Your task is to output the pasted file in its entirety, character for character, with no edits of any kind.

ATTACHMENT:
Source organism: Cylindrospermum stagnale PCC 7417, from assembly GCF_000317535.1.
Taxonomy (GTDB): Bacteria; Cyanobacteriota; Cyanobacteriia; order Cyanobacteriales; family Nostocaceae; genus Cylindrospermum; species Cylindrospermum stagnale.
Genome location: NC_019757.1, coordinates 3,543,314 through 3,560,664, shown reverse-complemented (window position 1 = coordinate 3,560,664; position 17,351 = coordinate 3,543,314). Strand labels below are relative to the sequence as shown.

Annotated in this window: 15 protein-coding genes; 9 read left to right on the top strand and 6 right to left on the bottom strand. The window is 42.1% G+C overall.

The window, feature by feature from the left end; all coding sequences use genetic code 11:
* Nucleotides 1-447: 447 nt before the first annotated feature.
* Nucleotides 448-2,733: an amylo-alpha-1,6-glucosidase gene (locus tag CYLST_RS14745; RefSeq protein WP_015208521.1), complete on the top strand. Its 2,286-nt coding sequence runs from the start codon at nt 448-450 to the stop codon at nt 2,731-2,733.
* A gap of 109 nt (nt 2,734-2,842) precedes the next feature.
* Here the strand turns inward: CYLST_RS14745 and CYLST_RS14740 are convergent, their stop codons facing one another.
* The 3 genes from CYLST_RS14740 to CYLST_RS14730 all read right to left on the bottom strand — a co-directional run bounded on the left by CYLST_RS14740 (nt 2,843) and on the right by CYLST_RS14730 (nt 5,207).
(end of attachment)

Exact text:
Source organism: Cylindrospermum stagnale PCC 7417, from assembly GCF_000317535.1.
Taxonomy (GTDB): Bacteria; Cyanobacteriota; Cyanobacteriia; order Cyanobacteriales; family Nostocaceae; genus Cylindrospermum; species Cylindrospermum stagnale.
Genome location: NC_019757.1, coordinates 3,543,314 through 3,560,664, shown reverse-complemented (window position 1 = coordinate 3,560,664; position 17,351 = coordinate 3,543,314). Strand labels below are relative to the sequence as shown.

Annotated in this window: 15 protein-coding genes; 9 read left to right on the top strand and 6 right to left on the bottom strand. The window is 42.1% G+C overall.

The window, feature by feature from the left end; all coding sequences use genetic code 11:
* Nucleotides 1-447: 447 nt before the first annotated feature.
* Nucleotides 448-2,733: an amylo-alpha-1,6-glucosidase gene (locus tag CYLST_RS14745; RefSeq protein WP_015208521.1), complete on the top strand. Its 2,286-nt coding sequence runs from the start codon at nt 448-450 to the stop codon at nt 2,731-2,733.
* A gap of 109 nt (nt 2,734-2,842) precedes the next feature.
* Here the strand turns inward: CYLST_RS14745 and CYLST_RS14740 are convergent, their stop codons facing one another.
* The 3 genes from CYLST_RS14740 to CYLST_RS14730 all read right to left on the bottom strand — a co-directional run bounded on the left by CYLST_RS14740 (nt 2,843) and on the right by CYLST_RS14730 (nt 5,207).